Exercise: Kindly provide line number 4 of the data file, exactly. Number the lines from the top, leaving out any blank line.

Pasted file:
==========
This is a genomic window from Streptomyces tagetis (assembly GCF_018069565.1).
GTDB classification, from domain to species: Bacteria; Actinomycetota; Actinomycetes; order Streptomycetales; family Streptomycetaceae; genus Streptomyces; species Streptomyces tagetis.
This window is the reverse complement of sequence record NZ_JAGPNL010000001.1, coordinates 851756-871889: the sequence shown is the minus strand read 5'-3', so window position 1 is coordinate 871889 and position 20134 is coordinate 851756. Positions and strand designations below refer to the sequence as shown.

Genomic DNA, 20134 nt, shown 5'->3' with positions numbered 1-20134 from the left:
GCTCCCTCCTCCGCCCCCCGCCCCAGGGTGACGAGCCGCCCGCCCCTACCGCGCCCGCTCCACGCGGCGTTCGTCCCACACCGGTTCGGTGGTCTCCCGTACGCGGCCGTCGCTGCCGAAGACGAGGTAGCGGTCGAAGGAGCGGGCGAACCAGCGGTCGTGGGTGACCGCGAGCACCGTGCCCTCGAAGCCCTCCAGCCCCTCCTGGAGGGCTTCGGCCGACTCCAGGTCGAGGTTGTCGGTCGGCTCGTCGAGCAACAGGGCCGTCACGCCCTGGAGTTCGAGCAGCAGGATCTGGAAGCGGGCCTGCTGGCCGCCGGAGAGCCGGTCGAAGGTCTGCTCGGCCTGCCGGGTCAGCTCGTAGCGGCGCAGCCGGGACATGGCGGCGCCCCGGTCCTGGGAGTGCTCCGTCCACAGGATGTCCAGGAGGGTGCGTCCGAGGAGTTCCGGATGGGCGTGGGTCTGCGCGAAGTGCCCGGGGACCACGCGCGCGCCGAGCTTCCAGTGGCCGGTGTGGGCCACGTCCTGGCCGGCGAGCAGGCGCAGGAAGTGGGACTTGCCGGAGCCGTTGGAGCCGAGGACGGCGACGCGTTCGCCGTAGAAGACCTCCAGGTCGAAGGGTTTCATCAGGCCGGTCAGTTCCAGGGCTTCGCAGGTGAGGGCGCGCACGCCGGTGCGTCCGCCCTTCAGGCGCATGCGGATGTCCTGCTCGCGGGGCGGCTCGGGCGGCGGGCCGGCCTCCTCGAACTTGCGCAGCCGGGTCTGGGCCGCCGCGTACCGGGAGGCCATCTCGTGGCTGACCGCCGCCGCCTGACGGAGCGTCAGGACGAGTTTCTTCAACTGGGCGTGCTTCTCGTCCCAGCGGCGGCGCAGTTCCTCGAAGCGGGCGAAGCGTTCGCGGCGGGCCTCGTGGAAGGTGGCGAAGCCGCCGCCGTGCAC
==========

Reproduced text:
Genomic DNA, 20134 nt, shown 5'->3' with positions numbered 1-20134 from the left: